Departmental Papers (CIS)

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Document Type

Conference Paper


Paper presented at the 2nd Workshop on Software Engineering in Health Care SEHC 2010. Held at ICSE 2010, Cape Town, May 3-4, 2010.


Medical devices historically have been monolithic units – developed, validated, and approved by regulatory authorities as standalone entities. Despite the fact that modern medical devices increasingly incorporate connectivity mechanisms that enable device data to be streamed to electronic health records and displays that aggregate data from multiple devices, connectivity is not being leveraged to allow an integrated collection of devices to work together as a single system to automate clinical work flows. This is due, in part, to current regulatory policies which prohibit such interactions due to safety concerns. In previous work, we proposed an open source middleware framework and an accompanying model-based development environment that could be used to quickly implement medical device coordination applications – enabling a “systems of systems” paradigm for medical devices. Such a paradigm shows great promise for supporting many applications that increase both the safety and effectiveness of medical care as well as the efficiency of clinical workflows. In this paper, we report on our experience using our Medical Device Coordination Framework (MDCF) to carry out a rapid prototyping of one such application – a multi-device medical system that uses closed loop physiologic control to a affect better patient outcomes for Patient Controlled Anelgesic (PCA) pumps.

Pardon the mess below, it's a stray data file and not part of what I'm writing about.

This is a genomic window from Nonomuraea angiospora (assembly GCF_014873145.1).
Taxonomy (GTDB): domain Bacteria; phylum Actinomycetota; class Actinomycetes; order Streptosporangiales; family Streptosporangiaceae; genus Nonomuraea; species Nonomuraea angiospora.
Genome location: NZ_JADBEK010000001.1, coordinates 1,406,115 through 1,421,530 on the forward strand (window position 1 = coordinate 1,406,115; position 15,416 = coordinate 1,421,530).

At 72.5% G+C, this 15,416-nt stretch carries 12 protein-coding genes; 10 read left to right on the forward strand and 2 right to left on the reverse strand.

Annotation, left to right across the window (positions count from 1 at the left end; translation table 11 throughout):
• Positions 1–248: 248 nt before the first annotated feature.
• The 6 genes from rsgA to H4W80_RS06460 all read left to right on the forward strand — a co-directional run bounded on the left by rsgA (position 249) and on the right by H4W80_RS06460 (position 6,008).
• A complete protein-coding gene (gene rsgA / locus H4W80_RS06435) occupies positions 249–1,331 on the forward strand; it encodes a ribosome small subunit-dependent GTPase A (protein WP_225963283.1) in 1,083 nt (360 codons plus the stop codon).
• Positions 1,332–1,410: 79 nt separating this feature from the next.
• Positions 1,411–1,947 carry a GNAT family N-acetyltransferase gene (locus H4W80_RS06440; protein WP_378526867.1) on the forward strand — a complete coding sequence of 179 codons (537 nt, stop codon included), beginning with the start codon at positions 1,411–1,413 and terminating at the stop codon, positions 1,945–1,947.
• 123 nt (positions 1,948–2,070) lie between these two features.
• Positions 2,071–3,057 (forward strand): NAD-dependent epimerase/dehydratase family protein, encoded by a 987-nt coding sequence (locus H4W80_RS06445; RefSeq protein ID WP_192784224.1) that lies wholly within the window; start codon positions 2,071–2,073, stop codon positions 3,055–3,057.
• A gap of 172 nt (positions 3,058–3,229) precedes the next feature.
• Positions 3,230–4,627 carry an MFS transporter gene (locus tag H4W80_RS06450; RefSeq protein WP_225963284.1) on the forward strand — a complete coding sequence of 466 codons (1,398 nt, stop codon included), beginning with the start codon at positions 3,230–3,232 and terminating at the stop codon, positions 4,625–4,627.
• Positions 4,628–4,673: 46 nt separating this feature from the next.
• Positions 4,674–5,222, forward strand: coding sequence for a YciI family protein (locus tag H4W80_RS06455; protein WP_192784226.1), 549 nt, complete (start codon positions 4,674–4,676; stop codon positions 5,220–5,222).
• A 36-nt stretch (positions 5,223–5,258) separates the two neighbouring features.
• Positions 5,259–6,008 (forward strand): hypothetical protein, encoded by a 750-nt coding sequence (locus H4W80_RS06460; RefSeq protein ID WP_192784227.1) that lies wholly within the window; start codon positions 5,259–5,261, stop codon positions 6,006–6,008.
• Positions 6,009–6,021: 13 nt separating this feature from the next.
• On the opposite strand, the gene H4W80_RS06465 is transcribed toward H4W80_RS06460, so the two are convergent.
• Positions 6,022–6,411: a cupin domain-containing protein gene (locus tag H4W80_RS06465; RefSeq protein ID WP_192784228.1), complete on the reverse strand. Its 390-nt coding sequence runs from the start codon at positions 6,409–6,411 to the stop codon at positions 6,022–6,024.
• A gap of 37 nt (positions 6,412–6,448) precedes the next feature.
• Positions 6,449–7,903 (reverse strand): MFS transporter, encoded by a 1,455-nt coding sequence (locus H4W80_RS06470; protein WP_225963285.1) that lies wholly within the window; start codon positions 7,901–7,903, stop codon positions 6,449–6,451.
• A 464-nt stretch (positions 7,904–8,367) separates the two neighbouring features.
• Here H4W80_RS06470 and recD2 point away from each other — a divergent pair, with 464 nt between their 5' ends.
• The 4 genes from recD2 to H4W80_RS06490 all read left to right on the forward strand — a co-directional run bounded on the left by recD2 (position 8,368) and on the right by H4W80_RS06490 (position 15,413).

Subject Area

CPS Medical

Publication Source

2nd ICSE Workshop on Software Engineering in Health Care (SEHC 2010)

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Copyright/Permission Statement

© ACM 2010. This is the author's version of the work. It is posted here for your personal use. Not for redistribution. The definitive Version of Record was published in Proceedings of the 2nd ICSE Workshop on Software Engineering in Health Care (SEHC 2010),



Date Posted: 27 April 2010

This document has been peer reviewed.